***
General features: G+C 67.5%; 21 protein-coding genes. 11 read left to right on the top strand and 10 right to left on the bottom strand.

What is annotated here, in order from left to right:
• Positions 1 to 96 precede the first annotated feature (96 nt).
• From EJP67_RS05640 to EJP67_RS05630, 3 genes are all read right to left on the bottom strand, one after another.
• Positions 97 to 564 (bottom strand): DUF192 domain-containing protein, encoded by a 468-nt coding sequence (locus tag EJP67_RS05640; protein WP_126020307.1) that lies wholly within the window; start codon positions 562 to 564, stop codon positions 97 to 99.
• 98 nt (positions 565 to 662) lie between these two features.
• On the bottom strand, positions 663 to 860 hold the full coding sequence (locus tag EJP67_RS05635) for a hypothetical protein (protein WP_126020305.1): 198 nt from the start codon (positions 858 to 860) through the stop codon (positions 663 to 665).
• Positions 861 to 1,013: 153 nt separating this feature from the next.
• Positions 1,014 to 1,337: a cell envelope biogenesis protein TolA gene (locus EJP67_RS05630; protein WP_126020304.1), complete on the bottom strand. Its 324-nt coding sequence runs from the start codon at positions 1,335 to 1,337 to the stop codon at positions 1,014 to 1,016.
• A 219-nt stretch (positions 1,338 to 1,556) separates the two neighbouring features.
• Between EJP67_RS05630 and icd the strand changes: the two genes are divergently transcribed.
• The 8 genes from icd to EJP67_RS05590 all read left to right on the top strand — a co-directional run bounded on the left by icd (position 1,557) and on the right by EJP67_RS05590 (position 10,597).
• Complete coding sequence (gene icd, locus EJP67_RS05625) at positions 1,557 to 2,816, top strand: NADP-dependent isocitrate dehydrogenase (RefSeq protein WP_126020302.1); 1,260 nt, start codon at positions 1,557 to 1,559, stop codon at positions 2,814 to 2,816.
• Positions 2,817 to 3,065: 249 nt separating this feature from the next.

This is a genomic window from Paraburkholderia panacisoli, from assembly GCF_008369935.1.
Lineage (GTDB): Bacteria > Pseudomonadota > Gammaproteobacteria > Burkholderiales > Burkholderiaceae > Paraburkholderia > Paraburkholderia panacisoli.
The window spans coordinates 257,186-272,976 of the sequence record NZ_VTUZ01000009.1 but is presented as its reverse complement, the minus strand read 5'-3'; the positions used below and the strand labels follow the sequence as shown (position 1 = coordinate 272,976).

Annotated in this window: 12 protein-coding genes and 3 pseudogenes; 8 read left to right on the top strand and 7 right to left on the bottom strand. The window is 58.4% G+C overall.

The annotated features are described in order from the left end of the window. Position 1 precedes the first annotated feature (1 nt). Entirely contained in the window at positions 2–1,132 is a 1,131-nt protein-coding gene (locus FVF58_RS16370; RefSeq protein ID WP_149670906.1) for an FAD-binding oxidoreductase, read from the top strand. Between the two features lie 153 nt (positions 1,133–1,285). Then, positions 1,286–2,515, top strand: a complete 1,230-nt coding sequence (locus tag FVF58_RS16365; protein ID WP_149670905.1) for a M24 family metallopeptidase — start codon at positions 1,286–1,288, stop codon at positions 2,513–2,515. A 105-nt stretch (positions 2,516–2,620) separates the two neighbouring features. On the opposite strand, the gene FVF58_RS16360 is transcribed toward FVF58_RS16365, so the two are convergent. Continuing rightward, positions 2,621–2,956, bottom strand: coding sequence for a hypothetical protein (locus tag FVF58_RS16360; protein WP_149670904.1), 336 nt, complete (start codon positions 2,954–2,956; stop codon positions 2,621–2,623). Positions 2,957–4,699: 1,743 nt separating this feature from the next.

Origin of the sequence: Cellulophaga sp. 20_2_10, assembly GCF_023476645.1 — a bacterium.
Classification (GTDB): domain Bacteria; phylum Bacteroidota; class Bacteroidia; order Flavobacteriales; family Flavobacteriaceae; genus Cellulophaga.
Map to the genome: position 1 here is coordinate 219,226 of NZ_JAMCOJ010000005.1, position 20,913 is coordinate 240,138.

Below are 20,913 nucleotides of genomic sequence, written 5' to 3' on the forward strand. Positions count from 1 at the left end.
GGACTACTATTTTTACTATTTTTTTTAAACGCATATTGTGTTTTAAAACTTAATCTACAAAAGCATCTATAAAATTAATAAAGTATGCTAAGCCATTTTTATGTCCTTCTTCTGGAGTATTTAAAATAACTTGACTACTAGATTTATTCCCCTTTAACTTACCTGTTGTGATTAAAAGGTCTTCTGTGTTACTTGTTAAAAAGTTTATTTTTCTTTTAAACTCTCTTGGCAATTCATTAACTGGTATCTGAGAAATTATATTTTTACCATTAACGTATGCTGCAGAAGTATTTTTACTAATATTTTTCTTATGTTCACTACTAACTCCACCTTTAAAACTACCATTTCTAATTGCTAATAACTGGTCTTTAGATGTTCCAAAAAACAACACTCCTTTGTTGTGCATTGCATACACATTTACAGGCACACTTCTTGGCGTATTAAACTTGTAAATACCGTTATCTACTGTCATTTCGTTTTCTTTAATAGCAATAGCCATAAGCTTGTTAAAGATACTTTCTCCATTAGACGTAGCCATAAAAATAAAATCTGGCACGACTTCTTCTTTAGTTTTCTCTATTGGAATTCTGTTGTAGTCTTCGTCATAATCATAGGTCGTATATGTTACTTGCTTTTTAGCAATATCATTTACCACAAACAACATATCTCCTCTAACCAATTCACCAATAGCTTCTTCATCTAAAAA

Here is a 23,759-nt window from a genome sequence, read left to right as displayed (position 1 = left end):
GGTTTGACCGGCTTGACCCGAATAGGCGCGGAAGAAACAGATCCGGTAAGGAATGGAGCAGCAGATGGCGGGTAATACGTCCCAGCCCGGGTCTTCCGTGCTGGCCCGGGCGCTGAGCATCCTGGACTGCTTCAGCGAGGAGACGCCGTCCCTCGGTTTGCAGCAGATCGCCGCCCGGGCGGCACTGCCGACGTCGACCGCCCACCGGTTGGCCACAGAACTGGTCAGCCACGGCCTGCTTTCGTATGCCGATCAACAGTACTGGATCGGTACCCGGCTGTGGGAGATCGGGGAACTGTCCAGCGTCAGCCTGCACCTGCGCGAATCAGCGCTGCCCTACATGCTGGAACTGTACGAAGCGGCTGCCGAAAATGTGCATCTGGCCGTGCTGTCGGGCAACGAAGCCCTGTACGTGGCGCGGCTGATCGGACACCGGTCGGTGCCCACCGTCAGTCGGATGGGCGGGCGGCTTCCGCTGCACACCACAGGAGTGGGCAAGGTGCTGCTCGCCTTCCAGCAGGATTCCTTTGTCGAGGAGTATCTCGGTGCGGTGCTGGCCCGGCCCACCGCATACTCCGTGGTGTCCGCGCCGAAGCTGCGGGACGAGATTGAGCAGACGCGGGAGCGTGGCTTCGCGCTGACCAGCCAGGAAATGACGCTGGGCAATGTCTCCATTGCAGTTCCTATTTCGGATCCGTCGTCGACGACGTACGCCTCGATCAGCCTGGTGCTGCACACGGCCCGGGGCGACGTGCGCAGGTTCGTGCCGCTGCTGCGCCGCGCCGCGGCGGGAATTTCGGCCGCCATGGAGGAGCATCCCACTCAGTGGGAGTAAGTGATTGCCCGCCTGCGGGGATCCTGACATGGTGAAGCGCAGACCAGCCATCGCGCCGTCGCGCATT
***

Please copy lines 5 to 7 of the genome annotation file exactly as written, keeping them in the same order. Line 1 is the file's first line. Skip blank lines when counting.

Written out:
• Positions 97 to 564 (bottom strand): DUF192 domain-containing protein, encoded by a 468-nt coding sequence (locus tag EJP67_RS05640; protein WP_126020307.1) that lies wholly within the window; start codon positions 562 to 564, stop codon positions 97 to 99.
• 98 nt (positions 565 to 662) lie between these two features.
• On the bottom strand, positions 663 to 860 hold the full coding sequence (locus tag EJP67_RS05635) for a hypothetical protein (protein WP_126020305.1): 198 nt from the start codon (positions 858 to 860) through the stop codon (positions 663 to 665).